Trying to write about a film by Russian auteur Andrei Tarkovsky is like trying to write about the book of Ecclesiastes, or Shakespeare, or the new Arcade Fire CD. Sometimes you just have to experience a work in order to understand its insights, its challenges, its poetic feel. It's not always easy, and you won't typically get it the first time around. These are works in which you must immerse yourself in both the experience and the context in which it was made, and even then you might need more than one experience with it to latch on to all the "in-between the lines".
While this is the first time I've sat down with Stalker, I'm familiar with Tarkovsky, having sat multiple times with several other films: The Sacrifice, Solaris, Andrei Rublev -- the latter of which leaves a hum in your system on the second viewing. Tarkovsky lived as a Christian filmmaker/artist under Soviet rule. His films subtly hold a mirror to the oppression he lived in, and even more subtly suggest a better way found through faith. When working under a regime you often find yourself dealing in subtleties.
His films are highly artistic, almost like wandering into an art gallery that instantly catches you by surprise, taking your breath away. They're also profound and poetic, both at the same time -- but sometimes the films feel numbingly slow.
I can understand it when a person says Tarkovsky's films are not for them, that the pacing it too great a challenge, that they can't fall into some of the surrealist acting or spiritual metaphors. But I wouldn't understand if one couldn't appreciate the political and spiritual search for freedom of expression that's anchored at the core of his work. A boundary pusher in a system that needed him, Tarkovsky carried a torch that could have landed him, like recent Iranian filmmaker Jafar Panahi, in trouble with the system and in jail.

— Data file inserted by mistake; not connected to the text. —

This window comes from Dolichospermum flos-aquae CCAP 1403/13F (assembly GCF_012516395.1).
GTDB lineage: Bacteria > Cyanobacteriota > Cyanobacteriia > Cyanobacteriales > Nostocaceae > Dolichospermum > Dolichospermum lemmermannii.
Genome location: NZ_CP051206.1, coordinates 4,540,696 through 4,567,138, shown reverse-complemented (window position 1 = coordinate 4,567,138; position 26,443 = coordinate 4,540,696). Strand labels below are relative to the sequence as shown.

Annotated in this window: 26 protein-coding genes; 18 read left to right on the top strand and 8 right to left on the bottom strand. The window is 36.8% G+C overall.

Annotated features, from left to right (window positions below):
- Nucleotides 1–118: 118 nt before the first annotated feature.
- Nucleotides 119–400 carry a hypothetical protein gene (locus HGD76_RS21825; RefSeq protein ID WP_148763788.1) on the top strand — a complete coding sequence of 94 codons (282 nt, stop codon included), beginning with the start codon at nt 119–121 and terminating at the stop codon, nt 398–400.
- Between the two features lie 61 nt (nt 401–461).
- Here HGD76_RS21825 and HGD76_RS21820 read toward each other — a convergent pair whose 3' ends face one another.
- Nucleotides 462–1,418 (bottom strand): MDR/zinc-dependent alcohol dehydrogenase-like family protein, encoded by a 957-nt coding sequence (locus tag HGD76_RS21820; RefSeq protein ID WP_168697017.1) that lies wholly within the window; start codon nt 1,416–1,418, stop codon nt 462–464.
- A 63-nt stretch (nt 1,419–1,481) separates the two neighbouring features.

To not understand at least that much of the context and then to watch any of Tarkovsky's films would make the experience a real bore. Education is a must when approaching and trying to understand the mark he left.
On the surface, Stalker is a very simple science fiction story of a man that takes some visitors into a mysterious post-apocalyptic land called "The Zone." The Zone seems to strangely affect those who break through its militarized border to get in. Various interpretations try and explain the power that's found there. I have my own. It's different, but I think it's got teeth.
Having been to Russia quite a few times, even before the collapse of communism, having been in all kinds of churches there and knowing what people of the Christian faith dealt with in those years, it's really admirable -- of the highest sort -- to think that Tarkovsky made this particular film in 1979, almost a decade in front of glasnost and Polish solidarity but twenty years after Brother Andrew visited Moscow. I don't know what kind of freedom of speech was available in 1979 in either the church or in art in general, but consider all of the following elements found in communist-era Stalker: